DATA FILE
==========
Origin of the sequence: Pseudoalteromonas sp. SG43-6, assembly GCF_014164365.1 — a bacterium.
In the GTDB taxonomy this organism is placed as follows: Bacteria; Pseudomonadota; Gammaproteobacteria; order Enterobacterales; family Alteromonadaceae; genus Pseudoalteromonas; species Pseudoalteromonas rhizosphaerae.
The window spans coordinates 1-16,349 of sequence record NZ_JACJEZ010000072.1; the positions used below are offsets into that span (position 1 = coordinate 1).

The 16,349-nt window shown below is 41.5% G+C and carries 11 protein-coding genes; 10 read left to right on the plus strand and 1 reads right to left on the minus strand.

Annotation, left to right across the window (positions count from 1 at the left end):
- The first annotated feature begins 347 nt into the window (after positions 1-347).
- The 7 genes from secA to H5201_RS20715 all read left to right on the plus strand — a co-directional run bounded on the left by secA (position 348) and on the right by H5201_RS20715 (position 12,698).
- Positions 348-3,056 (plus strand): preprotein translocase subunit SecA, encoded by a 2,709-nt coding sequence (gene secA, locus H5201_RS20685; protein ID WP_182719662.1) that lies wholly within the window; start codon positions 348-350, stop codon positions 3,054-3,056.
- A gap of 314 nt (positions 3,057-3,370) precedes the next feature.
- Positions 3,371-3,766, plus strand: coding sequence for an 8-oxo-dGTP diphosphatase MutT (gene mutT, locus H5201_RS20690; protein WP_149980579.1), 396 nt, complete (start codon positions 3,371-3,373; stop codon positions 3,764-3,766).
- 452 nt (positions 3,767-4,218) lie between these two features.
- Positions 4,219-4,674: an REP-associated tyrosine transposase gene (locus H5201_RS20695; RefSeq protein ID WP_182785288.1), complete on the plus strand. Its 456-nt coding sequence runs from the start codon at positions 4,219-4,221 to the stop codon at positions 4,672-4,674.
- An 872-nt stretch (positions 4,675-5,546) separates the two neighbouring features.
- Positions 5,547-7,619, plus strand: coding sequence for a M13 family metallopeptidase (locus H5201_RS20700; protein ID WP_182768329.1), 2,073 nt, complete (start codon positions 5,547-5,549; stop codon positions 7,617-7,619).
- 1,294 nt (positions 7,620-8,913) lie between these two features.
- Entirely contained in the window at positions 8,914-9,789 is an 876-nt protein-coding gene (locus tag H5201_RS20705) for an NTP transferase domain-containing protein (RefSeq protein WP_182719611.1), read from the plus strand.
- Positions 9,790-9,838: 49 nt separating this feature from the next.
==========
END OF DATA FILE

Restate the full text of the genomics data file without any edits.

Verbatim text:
Origin of the sequence: Pseudoalteromonas sp. SG43-6, assembly GCF_014164365.1 — a bacterium.
In the GTDB taxonomy this organism is placed as follows: Bacteria; Pseudomonadota; Gammaproteobacteria; order Enterobacterales; family Alteromonadaceae; genus Pseudoalteromonas; species Pseudoalteromonas rhizosphaerae.
The window spans coordinates 1-16,349 of sequence record NZ_JACJEZ010000072.1; the positions used below are offsets into that span (position 1 = coordinate 1).

The 16,349-nt window shown below is 41.5% G+C and carries 11 protein-coding genes; 10 read left to right on the plus strand and 1 reads right to left on the minus strand.

Annotation, left to right across the window (positions count from 1 at the left end):
- The first annotated feature begins 347 nt into the window (after positions 1-347).
- The 7 genes from secA to H5201_RS20715 all read left to right on the plus strand — a co-directional run bounded on the left by secA (position 348) and on the right by H5201_RS20715 (position 12,698).
- Positions 348-3,056 (plus strand): preprotein translocase subunit SecA, encoded by a 2,709-nt coding sequence (gene secA, locus H5201_RS20685; protein ID WP_182719662.1) that lies wholly within the window; start codon positions 348-350, stop codon positions 3,054-3,056.
- A gap of 314 nt (positions 3,057-3,370) precedes the next feature.
- Positions 3,371-3,766, plus strand: coding sequence for an 8-oxo-dGTP diphosphatase MutT (gene mutT, locus H5201_RS20690; protein WP_149980579.1), 396 nt, complete (start codon positions 3,371-3,373; stop codon positions 3,764-3,766).
- 452 nt (positions 3,767-4,218) lie between these two features.
- Positions 4,219-4,674: an REP-associated tyrosine transposase gene (locus H5201_RS20695; RefSeq protein ID WP_182785288.1), complete on the plus strand. Its 456-nt coding sequence runs from the start codon at positions 4,219-4,221 to the stop codon at positions 4,672-4,674.
- An 872-nt stretch (positions 4,675-5,546) separates the two neighbouring features.
- Positions 5,547-7,619, plus strand: coding sequence for a M13 family metallopeptidase (locus H5201_RS20700; protein ID WP_182768329.1), 2,073 nt, complete (start codon positions 5,547-5,549; stop codon positions 7,617-7,619).
- 1,294 nt (positions 7,620-8,913) lie between these two features.
- Entirely contained in the window at positions 8,914-9,789 is an 876-nt protein-coding gene (locus tag H5201_RS20705) for an NTP transferase domain-containing protein (RefSeq protein WP_182719611.1), read from the plus strand.
- Positions 9,790-9,838: 49 nt separating this feature from the next.